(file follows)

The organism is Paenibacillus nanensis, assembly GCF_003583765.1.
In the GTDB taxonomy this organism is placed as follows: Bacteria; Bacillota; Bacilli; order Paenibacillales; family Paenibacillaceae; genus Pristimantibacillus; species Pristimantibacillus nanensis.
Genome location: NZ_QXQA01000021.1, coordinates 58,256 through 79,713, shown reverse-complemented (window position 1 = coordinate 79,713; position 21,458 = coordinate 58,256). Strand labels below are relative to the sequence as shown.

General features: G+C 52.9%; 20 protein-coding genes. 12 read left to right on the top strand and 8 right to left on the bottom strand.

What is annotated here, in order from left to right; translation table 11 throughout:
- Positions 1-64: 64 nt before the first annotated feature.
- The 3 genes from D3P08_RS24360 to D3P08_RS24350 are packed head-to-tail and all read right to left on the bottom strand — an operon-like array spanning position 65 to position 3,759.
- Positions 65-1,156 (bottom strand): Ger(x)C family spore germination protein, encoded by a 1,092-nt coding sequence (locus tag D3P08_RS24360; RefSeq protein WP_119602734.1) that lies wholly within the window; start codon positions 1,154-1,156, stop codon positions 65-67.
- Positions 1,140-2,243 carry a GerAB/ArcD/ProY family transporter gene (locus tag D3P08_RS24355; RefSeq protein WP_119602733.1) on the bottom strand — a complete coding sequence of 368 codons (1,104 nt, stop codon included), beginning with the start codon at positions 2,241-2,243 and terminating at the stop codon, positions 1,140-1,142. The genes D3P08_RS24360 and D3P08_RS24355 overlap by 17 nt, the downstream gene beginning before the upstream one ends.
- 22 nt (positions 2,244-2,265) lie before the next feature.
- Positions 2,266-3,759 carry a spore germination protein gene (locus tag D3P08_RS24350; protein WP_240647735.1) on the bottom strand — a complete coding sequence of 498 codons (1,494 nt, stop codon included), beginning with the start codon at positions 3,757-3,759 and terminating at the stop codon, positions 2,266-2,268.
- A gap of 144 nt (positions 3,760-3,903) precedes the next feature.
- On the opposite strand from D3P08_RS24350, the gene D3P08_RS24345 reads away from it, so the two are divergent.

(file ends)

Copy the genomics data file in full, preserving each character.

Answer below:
The organism is Paenibacillus nanensis, assembly GCF_003583765.1.
In the GTDB taxonomy this organism is placed as follows: Bacteria; Bacillota; Bacilli; order Paenibacillales; family Paenibacillaceae; genus Pristimantibacillus; species Pristimantibacillus nanensis.
Genome location: NZ_QXQA01000021.1, coordinates 58,256 through 79,713, shown reverse-complemented (window position 1 = coordinate 79,713; position 21,458 = coordinate 58,256). Strand labels below are relative to the sequence as shown.

General features: G+C 52.9%; 20 protein-coding genes. 12 read left to right on the top strand and 8 right to left on the bottom strand.

What is annotated here, in order from left to right; translation table 11 throughout:
- Positions 1-64: 64 nt before the first annotated feature.
- The 3 genes from D3P08_RS24360 to D3P08_RS24350 are packed head-to-tail and all read right to left on the bottom strand — an operon-like array spanning position 65 to position 3,759.
- Positions 65-1,156 (bottom strand): Ger(x)C family spore germination protein, encoded by a 1,092-nt coding sequence (locus tag D3P08_RS24360; RefSeq protein WP_119602734.1) that lies wholly within the window; start codon positions 1,154-1,156, stop codon positions 65-67.
- Positions 1,140-2,243 carry a GerAB/ArcD/ProY family transporter gene (locus tag D3P08_RS24355; RefSeq protein WP_119602733.1) on the bottom strand — a complete coding sequence of 368 codons (1,104 nt, stop codon included), beginning with the start codon at positions 2,241-2,243 and terminating at the stop codon, positions 1,140-1,142. The genes D3P08_RS24360 and D3P08_RS24355 overlap by 17 nt, the downstream gene beginning before the upstream one ends.
- 22 nt (positions 2,244-2,265) lie before the next feature.
- Positions 2,266-3,759 carry a spore germination protein gene (locus tag D3P08_RS24350; protein WP_240647735.1) on the bottom strand — a complete coding sequence of 498 codons (1,494 nt, stop codon included), beginning with the start codon at positions 3,757-3,759 and terminating at the stop codon, positions 2,266-2,268.
- A gap of 144 nt (positions 3,760-3,903) precedes the next feature.
- On the opposite strand from D3P08_RS24350, the gene D3P08_RS24345 reads away from it, so the two are divergent.